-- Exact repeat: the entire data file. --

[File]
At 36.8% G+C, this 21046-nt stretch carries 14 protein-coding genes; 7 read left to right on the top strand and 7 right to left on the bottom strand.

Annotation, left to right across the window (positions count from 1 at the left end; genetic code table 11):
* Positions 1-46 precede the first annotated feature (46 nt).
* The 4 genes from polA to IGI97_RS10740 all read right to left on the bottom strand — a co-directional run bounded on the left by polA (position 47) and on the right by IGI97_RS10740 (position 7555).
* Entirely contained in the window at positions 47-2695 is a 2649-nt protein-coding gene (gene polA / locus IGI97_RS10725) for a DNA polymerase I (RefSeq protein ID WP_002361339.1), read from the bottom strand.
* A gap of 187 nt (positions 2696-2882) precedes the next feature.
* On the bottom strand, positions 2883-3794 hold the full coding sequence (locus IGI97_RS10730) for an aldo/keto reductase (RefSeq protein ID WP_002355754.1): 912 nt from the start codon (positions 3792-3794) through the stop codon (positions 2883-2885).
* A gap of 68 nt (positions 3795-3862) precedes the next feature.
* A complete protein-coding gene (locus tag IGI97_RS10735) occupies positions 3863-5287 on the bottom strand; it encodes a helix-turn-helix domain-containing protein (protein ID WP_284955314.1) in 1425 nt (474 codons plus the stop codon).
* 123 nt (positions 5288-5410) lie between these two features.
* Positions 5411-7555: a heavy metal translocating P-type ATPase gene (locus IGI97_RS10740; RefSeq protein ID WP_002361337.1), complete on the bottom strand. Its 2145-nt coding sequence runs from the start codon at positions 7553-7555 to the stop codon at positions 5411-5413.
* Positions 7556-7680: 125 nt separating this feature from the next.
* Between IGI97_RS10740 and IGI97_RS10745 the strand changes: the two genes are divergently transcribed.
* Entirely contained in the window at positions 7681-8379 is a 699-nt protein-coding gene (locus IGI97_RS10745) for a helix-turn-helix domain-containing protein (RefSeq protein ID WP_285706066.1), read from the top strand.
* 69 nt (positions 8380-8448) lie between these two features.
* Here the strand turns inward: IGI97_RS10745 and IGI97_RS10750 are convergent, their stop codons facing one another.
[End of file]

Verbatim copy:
At 36.8% G+C, this 21046-nt stretch carries 14 protein-coding genes; 7 read left to right on the top strand and 7 right to left on the bottom strand.

Annotation, left to right across the window (positions count from 1 at the left end; genetic code table 11):
* Positions 1-46 precede the first annotated feature (46 nt).
* The 4 genes from polA to IGI97_RS10740 all read right to left on the bottom strand — a co-directional run bounded on the left by polA (position 47) and on the right by IGI97_RS10740 (position 7555).
* Entirely contained in the window at positions 47-2695 is a 2649-nt protein-coding gene (gene polA / locus IGI97_RS10725) for a DNA polymerase I (RefSeq protein ID WP_002361339.1), read from the bottom strand.
* A gap of 187 nt (positions 2696-2882) precedes the next feature.
* On the bottom strand, positions 2883-3794 hold the full coding sequence (locus IGI97_RS10730) for an aldo/keto reductase (RefSeq protein ID WP_002355754.1): 912 nt from the start codon (positions 3792-3794) through the stop codon (positions 2883-2885).
* A gap of 68 nt (positions 3795-3862) precedes the next feature.
* A complete protein-coding gene (locus tag IGI97_RS10735) occupies positions 3863-5287 on the bottom strand; it encodes a helix-turn-helix domain-containing protein (protein ID WP_284955314.1) in 1425 nt (474 codons plus the stop codon).
* 123 nt (positions 5288-5410) lie between these two features.
* Positions 5411-7555: a heavy metal translocating P-type ATPase gene (locus IGI97_RS10740; RefSeq protein ID WP_002361337.1), complete on the bottom strand. Its 2145-nt coding sequence runs from the start codon at positions 7553-7555 to the stop codon at positions 5411-5413.
* Positions 7556-7680: 125 nt separating this feature from the next.
* Between IGI97_RS10740 and IGI97_RS10745 the strand changes: the two genes are divergently transcribed.
* Entirely contained in the window at positions 7681-8379 is a 699-nt protein-coding gene (locus IGI97_RS10745) for a helix-turn-helix domain-containing protein (RefSeq protein ID WP_285706066.1), read from the top strand.
* 69 nt (positions 8380-8448) lie between these two features.
* Here the strand turns inward: IGI97_RS10745 and IGI97_RS10750 are convergent, their stop codons facing one another.